• Make it scalable so you can cope with snowballing demand. Or be aware that you might be disappointing people if they want your really cool giveaway but you’ve already run out.
  • Make it easy for the recipient to share the giveaway with others (so maybe not an exclusive dinner invitation, but rather some funny toy or a gif, link, game that can easily be shared electronically)
  • Play on motivations like greed, hunger to be popular, loved, understood to have your message shared. People aren’t sharing because you are asking them to share. If however people feel that it is making them look cool / wise / knowledgeable / whatever to share your stuff, they are going to share your stuff!
  • Place your message into existing communications between people to make it even easier to share, so use Facebook or institutional newsletters, booths at fairs that would be there whether you ask them to hand out a couple of your flyers or not, …
  • Use someone else’s resources to share your message (e.g. affiliate programs that place texts or graphics on someone else’s webpages so that someone else’s infrastructure is conveying your message)
  • Give away something that provokes reactions / initiates conversations by other people when they see it, so that recipient is often engaged in dialogue about the message, and thus is both reminded about it all the time as well as acting as a multiplier, thus doing your job for you.

Next steps

Now. Are you ready to come up with a giveaway for your project that ticks all the boxes of this and the two previous blog posts? Then you should check out #scicommchall on Monday, because (spoiler alert!) designing a giveaway will be April’s #scicommchall! :-)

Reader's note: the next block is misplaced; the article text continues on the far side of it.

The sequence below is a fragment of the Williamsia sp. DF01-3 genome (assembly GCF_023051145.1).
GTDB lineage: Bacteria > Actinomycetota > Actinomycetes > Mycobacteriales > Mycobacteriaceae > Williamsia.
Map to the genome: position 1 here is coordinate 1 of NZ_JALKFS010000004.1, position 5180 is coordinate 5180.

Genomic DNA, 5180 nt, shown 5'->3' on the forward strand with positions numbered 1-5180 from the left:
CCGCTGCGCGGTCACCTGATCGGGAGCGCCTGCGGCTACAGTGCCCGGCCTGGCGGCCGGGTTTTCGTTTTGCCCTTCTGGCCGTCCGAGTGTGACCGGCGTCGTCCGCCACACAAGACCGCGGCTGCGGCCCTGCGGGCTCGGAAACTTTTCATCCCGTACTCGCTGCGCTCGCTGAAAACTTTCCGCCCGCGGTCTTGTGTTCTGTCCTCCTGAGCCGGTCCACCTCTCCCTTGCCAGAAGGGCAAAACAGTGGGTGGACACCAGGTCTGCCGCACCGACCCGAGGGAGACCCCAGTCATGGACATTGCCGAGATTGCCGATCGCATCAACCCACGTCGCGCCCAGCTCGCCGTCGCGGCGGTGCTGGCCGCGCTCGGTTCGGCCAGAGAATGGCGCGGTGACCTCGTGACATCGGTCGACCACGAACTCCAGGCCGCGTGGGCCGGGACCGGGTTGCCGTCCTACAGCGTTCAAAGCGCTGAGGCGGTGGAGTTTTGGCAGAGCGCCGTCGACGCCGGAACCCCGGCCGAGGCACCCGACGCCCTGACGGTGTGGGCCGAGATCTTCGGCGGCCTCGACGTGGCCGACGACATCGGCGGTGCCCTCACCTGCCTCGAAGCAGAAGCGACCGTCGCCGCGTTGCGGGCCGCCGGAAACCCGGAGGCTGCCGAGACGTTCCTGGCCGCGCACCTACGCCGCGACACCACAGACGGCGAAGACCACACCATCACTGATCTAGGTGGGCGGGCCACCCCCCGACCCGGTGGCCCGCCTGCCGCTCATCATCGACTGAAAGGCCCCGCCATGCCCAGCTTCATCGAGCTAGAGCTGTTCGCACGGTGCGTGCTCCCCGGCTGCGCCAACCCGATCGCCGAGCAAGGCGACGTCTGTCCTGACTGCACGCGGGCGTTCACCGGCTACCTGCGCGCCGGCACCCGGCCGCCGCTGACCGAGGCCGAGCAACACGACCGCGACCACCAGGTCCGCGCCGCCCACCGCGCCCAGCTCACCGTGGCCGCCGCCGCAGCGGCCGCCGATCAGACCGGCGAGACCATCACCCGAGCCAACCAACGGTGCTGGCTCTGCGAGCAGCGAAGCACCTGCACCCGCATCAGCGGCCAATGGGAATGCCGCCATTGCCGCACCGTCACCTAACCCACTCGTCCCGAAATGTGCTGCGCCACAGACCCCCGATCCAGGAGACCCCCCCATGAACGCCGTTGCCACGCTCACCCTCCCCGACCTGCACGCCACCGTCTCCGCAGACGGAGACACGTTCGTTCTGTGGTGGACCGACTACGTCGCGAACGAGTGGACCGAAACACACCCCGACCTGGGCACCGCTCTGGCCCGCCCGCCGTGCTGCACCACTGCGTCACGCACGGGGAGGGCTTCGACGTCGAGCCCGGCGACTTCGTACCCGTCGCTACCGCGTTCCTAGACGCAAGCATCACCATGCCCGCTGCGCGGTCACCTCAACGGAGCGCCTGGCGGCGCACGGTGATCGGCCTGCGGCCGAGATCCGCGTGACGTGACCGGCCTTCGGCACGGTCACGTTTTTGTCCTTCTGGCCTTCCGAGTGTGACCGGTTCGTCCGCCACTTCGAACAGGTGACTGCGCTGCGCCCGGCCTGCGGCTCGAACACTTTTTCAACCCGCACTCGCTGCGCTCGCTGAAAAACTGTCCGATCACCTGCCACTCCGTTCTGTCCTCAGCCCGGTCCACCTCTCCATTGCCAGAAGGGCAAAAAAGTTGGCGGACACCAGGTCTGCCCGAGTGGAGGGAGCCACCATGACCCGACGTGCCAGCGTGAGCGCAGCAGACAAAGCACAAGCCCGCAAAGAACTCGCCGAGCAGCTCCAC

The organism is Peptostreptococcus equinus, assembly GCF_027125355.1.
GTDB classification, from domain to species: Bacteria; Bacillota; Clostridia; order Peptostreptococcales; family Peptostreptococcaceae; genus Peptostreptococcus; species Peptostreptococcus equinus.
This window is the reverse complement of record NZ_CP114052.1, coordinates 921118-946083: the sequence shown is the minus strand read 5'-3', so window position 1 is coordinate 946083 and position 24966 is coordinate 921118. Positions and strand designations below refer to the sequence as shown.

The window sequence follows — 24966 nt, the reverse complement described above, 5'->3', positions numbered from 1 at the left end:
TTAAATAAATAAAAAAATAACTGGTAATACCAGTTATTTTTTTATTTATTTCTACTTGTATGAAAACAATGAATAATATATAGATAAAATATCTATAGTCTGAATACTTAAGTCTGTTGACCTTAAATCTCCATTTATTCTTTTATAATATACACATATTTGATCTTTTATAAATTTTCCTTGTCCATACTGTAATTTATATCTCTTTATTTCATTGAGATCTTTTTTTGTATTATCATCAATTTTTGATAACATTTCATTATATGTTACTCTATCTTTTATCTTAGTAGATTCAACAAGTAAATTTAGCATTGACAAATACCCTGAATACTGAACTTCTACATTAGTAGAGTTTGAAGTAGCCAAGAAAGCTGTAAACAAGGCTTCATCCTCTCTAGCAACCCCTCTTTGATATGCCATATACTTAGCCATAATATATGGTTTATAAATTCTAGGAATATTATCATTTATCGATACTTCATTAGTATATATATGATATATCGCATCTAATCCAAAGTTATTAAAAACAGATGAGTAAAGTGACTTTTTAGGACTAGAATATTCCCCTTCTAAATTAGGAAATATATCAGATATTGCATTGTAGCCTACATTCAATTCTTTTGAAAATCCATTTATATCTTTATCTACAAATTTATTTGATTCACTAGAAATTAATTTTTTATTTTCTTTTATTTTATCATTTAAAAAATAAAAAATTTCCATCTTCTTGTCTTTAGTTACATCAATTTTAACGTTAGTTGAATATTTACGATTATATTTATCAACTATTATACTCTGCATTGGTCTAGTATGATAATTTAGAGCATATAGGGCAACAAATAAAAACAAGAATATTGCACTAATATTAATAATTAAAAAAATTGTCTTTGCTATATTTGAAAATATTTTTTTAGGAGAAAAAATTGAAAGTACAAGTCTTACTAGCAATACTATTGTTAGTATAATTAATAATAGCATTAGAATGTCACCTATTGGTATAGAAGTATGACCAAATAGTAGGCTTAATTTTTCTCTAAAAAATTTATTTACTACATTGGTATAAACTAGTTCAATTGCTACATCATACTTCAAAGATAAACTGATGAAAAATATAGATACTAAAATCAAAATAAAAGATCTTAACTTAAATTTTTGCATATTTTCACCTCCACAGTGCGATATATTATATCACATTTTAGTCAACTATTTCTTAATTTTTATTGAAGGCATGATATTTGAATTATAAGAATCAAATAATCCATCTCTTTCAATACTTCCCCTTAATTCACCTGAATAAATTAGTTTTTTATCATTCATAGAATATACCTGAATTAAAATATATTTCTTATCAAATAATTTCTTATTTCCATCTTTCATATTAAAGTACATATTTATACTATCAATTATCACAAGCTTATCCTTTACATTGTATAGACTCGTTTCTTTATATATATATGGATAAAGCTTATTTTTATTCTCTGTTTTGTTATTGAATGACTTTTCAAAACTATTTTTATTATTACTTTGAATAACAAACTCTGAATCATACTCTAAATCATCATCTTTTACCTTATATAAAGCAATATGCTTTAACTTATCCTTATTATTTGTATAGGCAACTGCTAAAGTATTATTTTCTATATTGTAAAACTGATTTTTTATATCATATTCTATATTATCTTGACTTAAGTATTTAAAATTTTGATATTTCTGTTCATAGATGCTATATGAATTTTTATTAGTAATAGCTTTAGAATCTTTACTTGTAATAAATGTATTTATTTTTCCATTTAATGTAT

Wilson, R. F. (2000) The Six Simple Principles of Viral Marketing. Web Marketing Today, Issue 70, February 1, 2000

Using giveaways as a tool in science communication. Post #2: Designing the actual giveaway

Many big research projects and institutions regularly spend a lot of money on things like pens, mugs, canvas bags, or even pool noodles (I kid you not, one of my former employers did that!), all typically branded with the institution’s or project’s logo, that they give away in large quantities. Many of those are certainly useful and others funny. But since they are already budgeted for, anyway, why not use them as a tool in science communication?

For part 1 on what the literature tells us about giveaways, check out this blogpost

Part 2: Design criteria for giveaways

Let’s assume you’ve gone through the three basic scicomm questions and know your goal, your audience, and your message:

1) Why do you want to give away a giveaway? Your goal.

2) Who do you want to reach and how will you reach them? Your audience.

3) What do you want people to take away from your scicomm activity? Your message.

Now how do you now come up with a good giveaway? I have collected a bunch of points that I think are helpful to consider in this context.

Combining the verbal message with a physical object

While giveaways don’t have to be physical objects, let’s assume that that’s what we want to give away, so people have something to take home with them, to look at, to use, to remind them of your scicomm activity or support them when engaging with your topic. So first, let’s think about what images come to mind that are relevant for your topic, then look at functions that might be connected to what you are doing.

Considering shapes / forms / images / …

It’s likely that some thought has already gone into creating a logo for your project, or an acronym, or a key visual, or some sort of visual representation. But that doesn’t mean you have to stick with that; and if there isn’t anything like that — now is your chance to come up with something!

Rapid ideation is a method that works well to come up with shapes related to a message: Come up with 30 different ideas for shapes or symbols related to your message, even if you don’t immediately see how they can be converted into a giveaway. Write them down, don’t stop before you have a list of 30! It’s amazing what you come up with once you get over the slump that happens after you’ve initially run out of ideas.